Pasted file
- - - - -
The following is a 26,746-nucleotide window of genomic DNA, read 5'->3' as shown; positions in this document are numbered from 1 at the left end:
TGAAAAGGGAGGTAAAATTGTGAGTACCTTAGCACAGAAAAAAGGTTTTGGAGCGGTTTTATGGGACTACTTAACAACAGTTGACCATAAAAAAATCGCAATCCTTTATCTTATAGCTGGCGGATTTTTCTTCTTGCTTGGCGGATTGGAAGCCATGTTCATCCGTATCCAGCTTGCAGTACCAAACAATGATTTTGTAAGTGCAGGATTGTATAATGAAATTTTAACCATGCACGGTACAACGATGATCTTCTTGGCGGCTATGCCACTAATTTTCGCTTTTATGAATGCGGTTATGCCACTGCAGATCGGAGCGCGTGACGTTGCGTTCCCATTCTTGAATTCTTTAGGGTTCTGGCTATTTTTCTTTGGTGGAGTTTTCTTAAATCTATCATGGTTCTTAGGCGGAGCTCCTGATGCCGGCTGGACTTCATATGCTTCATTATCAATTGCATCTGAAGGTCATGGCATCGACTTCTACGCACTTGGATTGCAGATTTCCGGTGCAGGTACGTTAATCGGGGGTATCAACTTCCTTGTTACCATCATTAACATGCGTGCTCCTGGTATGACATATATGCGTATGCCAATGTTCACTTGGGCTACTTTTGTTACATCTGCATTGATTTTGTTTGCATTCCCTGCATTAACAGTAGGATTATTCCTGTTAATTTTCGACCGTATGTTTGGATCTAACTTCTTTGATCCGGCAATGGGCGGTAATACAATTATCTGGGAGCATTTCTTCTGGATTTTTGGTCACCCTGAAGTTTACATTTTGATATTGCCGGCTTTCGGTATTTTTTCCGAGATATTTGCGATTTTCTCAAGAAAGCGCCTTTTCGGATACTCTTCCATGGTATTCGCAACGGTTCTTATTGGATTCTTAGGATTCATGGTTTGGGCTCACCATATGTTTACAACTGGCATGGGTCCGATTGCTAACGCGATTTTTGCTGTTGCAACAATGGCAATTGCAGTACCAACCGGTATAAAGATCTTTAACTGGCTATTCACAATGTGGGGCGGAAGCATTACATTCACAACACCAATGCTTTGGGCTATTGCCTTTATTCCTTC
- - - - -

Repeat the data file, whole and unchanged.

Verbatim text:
The following is a 26,746-nucleotide window of genomic DNA, read 5'->3' as shown; positions in this document are numbered from 1 at the left end:
TGAAAAGGGAGGTAAAATTGTGAGTACCTTAGCACAGAAAAAAGGTTTTGGAGCGGTTTTATGGGACTACTTAACAACAGTTGACCATAAAAAAATCGCAATCCTTTATCTTATAGCTGGCGGATTTTTCTTCTTGCTTGGCGGATTGGAAGCCATGTTCATCCGTATCCAGCTTGCAGTACCAAACAATGATTTTGTAAGTGCAGGATTGTATAATGAAATTTTAACCATGCACGGTACAACGATGATCTTCTTGGCGGCTATGCCACTAATTTTCGCTTTTATGAATGCGGTTATGCCACTGCAGATCGGAGCGCGTGACGTTGCGTTCCCATTCTTGAATTCTTTAGGGTTCTGGCTATTTTTCTTTGGTGGAGTTTTCTTAAATCTATCATGGTTCTTAGGCGGAGCTCCTGATGCCGGCTGGACTTCATATGCTTCATTATCAATTGCATCTGAAGGTCATGGCATCGACTTCTACGCACTTGGATTGCAGATTTCCGGTGCAGGTACGTTAATCGGGGGTATCAACTTCCTTGTTACCATCATTAACATGCGTGCTCCTGGTATGACATATATGCGTATGCCAATGTTCACTTGGGCTACTTTTGTTACATCTGCATTGATTTTGTTTGCATTCCCTGCATTAACAGTAGGATTATTCCTGTTAATTTTCGACCGTATGTTTGGATCTAACTTCTTTGATCCGGCAATGGGCGGTAATACAATTATCTGGGAGCATTTCTTCTGGATTTTTGGTCACCCTGAAGTTTACATTTTGATATTGCCGGCTTTCGGTATTTTTTCCGAGATATTTGCGATTTTCTCAAGAAAGCGCCTTTTCGGATACTCTTCCATGGTATTCGCAACGGTTCTTATTGGATTCTTAGGATTCATGGTTTGGGCTCACCATATGTTTACAACTGGCATGGGTCCGATTGCTAACGCGATTTTTGCTGTTGCAACAATGGCAATTGCAGTACCAACCGGTATAAAGATCTTTAACTGGCTATTCACAATGTGGGGCGGAAGCATTACATTCACAACACCAATGCTTTGGGCTATTGCCTTTATTCCTTC